A loud rhythmic ticking keeps the ensemble in time. . .

Steampunk HQ is at the norththern end of Oamaru’s historic precinct.

Steampunk also provided the theme for the playground to the south of the precinct over the road from Friendly Bay.

steampunk playground






A steampunk- themed café is about to open nearby too.

The annual steampunk festival held in June attracts a growing number of visitors, among whom last year was Curious Kiwi.  Follow that link for words and pictures.


This is one of an irregular series of posts on things to see and do in Oamaru and the Waitaki District.

You’re welcome to add your ideas for visitors to this area o further afield.


Steampunk HQ


Oamaru used to be regarded as a boring little town most notable for the ribbon development which was an irritant for travellers passing through from north or south.

The ribbon development is still there, and goes further, but the discovery of its Victorian heritage and the artists,  artisans and other entrepreneurs who have settled there means it is now anything but boring.

One of the town’s more recent claims to fame is that it is the nation’s steampunk capital.

Steampunk is tomorrow as it used to be, a mixture of history, art, engineering, imagination and a sense of humour.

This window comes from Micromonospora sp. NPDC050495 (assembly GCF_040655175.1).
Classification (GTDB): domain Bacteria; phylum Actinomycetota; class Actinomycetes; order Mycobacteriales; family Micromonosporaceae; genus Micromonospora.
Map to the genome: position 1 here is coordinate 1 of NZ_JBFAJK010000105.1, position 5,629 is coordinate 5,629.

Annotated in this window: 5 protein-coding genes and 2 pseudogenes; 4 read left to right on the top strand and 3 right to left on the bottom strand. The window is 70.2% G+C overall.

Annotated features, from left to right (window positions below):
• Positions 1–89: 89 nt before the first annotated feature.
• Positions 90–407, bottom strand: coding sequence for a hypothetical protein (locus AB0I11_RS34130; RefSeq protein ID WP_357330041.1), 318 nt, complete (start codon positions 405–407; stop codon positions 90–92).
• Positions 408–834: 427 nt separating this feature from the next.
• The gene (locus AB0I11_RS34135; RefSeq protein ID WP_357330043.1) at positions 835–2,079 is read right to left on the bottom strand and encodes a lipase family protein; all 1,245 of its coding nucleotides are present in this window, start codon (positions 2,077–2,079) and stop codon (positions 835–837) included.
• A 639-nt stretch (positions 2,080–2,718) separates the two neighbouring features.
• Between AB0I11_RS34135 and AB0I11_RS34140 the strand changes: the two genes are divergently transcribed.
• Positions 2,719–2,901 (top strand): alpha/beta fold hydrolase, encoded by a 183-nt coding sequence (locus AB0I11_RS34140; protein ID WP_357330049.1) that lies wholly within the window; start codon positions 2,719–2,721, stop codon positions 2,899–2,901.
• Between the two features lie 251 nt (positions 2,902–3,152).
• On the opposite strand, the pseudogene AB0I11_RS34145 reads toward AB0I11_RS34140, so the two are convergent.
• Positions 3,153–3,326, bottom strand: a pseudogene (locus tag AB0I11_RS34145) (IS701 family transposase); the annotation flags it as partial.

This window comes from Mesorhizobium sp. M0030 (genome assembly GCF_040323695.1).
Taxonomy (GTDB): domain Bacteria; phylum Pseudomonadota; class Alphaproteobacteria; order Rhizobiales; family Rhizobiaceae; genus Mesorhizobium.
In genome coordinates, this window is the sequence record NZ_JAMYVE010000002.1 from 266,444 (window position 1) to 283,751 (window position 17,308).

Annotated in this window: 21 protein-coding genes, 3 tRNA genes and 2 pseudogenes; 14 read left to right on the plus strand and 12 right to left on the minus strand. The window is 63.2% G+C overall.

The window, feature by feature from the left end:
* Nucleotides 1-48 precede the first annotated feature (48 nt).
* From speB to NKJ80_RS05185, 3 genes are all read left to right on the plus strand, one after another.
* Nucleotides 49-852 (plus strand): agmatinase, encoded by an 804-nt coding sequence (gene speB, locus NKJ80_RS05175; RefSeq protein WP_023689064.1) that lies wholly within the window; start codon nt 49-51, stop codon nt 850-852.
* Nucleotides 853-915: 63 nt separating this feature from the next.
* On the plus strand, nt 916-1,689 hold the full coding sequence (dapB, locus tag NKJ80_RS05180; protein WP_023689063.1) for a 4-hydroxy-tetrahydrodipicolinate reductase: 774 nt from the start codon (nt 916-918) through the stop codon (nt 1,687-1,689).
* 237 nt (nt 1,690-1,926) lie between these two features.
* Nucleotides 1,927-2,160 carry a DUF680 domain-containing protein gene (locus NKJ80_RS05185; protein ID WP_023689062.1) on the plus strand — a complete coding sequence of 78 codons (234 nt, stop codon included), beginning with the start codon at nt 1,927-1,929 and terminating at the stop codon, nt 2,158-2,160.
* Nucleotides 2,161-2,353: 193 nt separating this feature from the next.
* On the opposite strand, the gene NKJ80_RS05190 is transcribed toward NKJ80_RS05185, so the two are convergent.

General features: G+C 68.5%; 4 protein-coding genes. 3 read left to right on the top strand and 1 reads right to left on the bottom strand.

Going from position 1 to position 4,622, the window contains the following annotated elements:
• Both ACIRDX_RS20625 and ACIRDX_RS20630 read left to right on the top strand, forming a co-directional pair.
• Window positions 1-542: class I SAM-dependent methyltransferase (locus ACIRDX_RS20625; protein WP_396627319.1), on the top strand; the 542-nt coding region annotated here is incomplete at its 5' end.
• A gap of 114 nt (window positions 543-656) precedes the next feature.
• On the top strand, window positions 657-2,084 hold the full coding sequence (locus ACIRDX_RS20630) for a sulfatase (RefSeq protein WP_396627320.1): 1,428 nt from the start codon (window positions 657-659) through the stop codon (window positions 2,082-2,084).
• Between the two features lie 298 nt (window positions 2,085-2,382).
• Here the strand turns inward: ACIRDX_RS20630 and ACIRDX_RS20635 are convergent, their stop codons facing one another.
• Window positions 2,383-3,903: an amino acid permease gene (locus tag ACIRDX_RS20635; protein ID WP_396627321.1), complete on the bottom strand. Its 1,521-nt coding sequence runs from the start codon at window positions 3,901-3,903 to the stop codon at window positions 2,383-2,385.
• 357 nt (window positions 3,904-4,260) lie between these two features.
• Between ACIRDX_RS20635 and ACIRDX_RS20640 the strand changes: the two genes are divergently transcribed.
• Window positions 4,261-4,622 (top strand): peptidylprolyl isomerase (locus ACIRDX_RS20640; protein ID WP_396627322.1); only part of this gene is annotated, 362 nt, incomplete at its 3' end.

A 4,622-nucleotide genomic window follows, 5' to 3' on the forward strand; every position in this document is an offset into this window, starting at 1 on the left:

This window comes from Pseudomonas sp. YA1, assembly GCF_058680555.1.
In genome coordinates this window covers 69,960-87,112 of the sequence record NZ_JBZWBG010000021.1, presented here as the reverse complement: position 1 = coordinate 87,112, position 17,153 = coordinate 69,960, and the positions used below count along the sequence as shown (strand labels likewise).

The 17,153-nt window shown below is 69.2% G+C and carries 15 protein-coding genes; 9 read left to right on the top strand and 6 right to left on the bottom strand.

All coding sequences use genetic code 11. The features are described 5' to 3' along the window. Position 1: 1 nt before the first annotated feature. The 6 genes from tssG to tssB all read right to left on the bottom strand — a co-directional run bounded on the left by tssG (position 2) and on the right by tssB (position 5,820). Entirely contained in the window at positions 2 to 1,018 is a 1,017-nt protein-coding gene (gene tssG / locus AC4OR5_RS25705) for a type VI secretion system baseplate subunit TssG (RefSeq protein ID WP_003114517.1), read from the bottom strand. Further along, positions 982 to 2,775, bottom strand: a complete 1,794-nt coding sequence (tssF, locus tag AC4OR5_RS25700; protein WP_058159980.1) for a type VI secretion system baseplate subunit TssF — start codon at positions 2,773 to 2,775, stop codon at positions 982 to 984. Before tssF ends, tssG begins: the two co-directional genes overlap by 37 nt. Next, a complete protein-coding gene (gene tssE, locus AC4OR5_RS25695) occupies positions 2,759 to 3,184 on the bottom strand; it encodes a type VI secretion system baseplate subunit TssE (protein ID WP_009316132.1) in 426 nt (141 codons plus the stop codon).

We’ve often taken visitors to play with the train outside Steampunk HQ.


But yesterday was the first time I’d ventured inside:

























Don Paterson, Gillies Manufacturing’s Artist in residence,  and Kano have an exhibition of bronze sculptures and paintings in the reception at the moment, entitled Mythos.








And when you’ve had enough of looking you can adjourn to the steampunk-themed playground at the harbour near-by.









Liking that they like us


We were in Canada a couple of weeks ago when a local asked us where we lived.

My farmer said New Zealand, the local said, where in New Zealand?

He said, near Oamaru.

Another young woman walking past overheard and said, “Oamaru, that’s where the penguins are, I loved Oamaru.”

It’s lovely when people like your place, it’s even better when they tell the world as Dustin Main did:

If you’re a small town that isn’t marked on the road map with a giant star to draw in the tourists, you have your work cut out for you.  However, if you’re a town in New Zealand, you probably have an imaginative idea to draw people in.  In Nelson, they have the “World of Wearable Art and Classic Cars Musuem” (really).  In Oamaru, they have Steampunk HQ.

If you’re unfamiliar with the idea of “steampunk,” you can think of it as a mix between the old Victorian steam-powered era, mixed with a polished futuristic style.  It’s part sci-fi, part fantasy.

Steampunk HQ is what you get when you gather a bunch of artists in one small town who like to weld large pieces of metal together to make some cool art.  That art manifests itself as runaway steam-powered trains about to launch off of the tracks, blimps taking to the skies, and a skeleton riding a crazy tractor.  And that’s just the start of it. . .

You can read more about Steampunk here and  here.

And more about the penguins here.